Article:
Welcome to the Read Along of The War of Art by Steven Pressfield! Last week, we discussed the introductory material and Book One. Don’t miss Belle’s thoughts on the role of trouble and rationalization in Resistance at Ms. Bookish.
Today we’re moving on to Book Two. If you’re joining in the discussion on your blog, don’t forget to leave a link in the link-up at the bottom of the post so we can all see your thoughts.
I sent the five questions below to every one who I knew wanted to participate. Here are my answers:
1. The title of Book Two in The War of Art is Combating Resistance: Turning Pro. What does Turning Pro mean to you and how does it help you combat resistance?
My notion of professional comes from my dad, who went off to work every day to do something mysterious, but it was always very important that he did it. The family’s daily structure was built around Dad’s job. We lived in plant housing, so Dad walked to work most days. Our days were governed by the steam whistle going off at 8:30, Noon, and 4:30.
Resistance is conquered by putting one front of the other when the whistle blows.
2. Naturally in a book called The War of Art, a title that plays on The Art of War, warriors of a variety of types (Marines, ancient Spartans, gunslingers in the old West) are provided as examples for the artist. How do these metaphors work for you? How about the related examples of professional athletes, especially golfers?
These examples, as well as the model of my dad are all distressingly masculine. They make me fret about whether I can be a professional while also responsible for providing healthy meals, keeping on top of paperwork, and otherwise insuring that the household functions reasonably smoothly. I feel like I would relate to this all better if I had a wife. I can say that I put my writing first, but, in fact, if the lettuce isn’t washed at lunch time, then it’s the lettuce.
All this is making me wonder, too, if this sort of model doesn’t do a disservice to modern males. Most of them have household responsibilities. Not to mention other daily tasks, like exercise and relationships, that also need to take priority at some moments most days.
Many warriors have an entire army’s apparatus to get them fed and exercised, all as part of the job.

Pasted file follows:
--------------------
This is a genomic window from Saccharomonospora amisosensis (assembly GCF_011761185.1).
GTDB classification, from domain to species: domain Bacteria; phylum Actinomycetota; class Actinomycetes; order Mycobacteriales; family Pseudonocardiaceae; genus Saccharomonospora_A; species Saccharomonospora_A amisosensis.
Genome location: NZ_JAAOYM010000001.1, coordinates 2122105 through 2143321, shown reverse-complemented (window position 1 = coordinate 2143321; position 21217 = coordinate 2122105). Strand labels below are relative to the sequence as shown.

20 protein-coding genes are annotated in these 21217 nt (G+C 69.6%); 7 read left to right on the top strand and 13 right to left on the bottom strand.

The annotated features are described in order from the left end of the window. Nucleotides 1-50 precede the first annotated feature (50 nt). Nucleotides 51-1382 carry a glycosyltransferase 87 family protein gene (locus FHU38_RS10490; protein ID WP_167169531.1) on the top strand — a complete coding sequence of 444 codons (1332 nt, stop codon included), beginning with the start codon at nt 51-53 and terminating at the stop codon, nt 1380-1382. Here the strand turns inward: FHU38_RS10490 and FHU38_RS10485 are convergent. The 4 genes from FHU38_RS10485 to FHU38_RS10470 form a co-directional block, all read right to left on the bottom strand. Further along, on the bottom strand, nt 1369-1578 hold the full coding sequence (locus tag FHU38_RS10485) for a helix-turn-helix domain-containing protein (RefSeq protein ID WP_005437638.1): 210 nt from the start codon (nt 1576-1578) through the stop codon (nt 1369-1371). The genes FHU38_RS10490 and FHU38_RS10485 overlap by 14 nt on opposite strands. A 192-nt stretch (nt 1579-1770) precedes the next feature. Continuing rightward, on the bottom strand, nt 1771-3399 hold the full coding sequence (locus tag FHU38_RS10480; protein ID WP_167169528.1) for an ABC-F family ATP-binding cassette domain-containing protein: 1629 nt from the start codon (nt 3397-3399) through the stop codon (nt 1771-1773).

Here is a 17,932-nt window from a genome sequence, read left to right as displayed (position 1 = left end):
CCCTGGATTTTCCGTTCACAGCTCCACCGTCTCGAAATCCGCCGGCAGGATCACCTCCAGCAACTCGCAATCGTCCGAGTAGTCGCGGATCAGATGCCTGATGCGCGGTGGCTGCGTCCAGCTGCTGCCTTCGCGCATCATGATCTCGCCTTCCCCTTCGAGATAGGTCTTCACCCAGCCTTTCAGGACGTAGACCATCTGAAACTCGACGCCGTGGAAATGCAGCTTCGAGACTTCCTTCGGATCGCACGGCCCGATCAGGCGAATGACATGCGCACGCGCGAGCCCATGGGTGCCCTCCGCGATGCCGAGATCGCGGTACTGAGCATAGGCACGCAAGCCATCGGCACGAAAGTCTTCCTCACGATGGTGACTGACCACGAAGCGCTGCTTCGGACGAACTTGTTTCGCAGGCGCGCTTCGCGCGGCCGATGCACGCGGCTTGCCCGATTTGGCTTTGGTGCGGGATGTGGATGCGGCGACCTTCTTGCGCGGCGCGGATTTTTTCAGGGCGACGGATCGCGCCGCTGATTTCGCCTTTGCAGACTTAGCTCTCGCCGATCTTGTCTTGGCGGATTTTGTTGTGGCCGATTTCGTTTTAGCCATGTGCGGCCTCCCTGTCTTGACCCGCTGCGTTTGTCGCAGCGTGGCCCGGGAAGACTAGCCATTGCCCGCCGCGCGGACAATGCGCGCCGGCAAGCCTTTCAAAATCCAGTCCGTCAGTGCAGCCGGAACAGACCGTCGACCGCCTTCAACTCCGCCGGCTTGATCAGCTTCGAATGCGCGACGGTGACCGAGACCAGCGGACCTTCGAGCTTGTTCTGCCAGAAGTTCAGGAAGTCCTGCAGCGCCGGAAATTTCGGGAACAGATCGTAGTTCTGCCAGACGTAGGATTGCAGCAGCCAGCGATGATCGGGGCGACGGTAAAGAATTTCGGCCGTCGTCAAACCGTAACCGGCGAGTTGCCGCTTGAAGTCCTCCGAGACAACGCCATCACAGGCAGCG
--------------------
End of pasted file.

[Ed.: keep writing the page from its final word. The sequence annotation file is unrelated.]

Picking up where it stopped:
Can one be professional and also functional in life without a great deal of support? Or, is that too much to ask?
3. The longest piece in Book Two is “We’re All Pros Already” (pages 69-72). What can you apply from other experiences of being a pro to your creative goals?
A start time and stop time. But, that doesn’t work so well for me in practice. What has been working, recently, is a plan to put in a certain number of hours each day and week — I seem to need flexibility about exactly when, but having a goal helps me do the work.
4. Starting on page 75, Pressfield describes several aspects of the Professional. Which one of these is most helpful to you right now?
Patience is a big one for me. One of the reasons my writing floundered last year was because it seemed like it was going to take forever to complete my project. But, if I’d kept going at the pace I set in February, I’d be done by now. Patience, persistence, and consistency are my watchwords for 2015.
5. What’s another aspect of the Professional that you anticipate being useful in the near future?
A Professional Is Prepared. He’s talking, here, about doing the inside work that deals with Resistance and wards off self-sabotage.
His goal is not victory (success will come by itself when it wants to) but to handle himself, his insides, as sturdily and steadily as he can. p. 82
Are you encountering Resistance to any of the projects or goals you had slated for 2015? Would taking a professional stance help?
A Twitter Chat. We’ll chat about this book, creativity, and our New Year goals on February 1 at 9PM Eastern / 8 Central / 7 Mountain / 6 Pacific / 5 Alaskan / 4 Hawaiian. Put it on your calendar! It will be a great way to start the second month of 2015 energized to continue making it a great year.
Giveaway. Check back tomorrow for another giveaway of The War of Art and other writing / creative books by Steven Pressfield.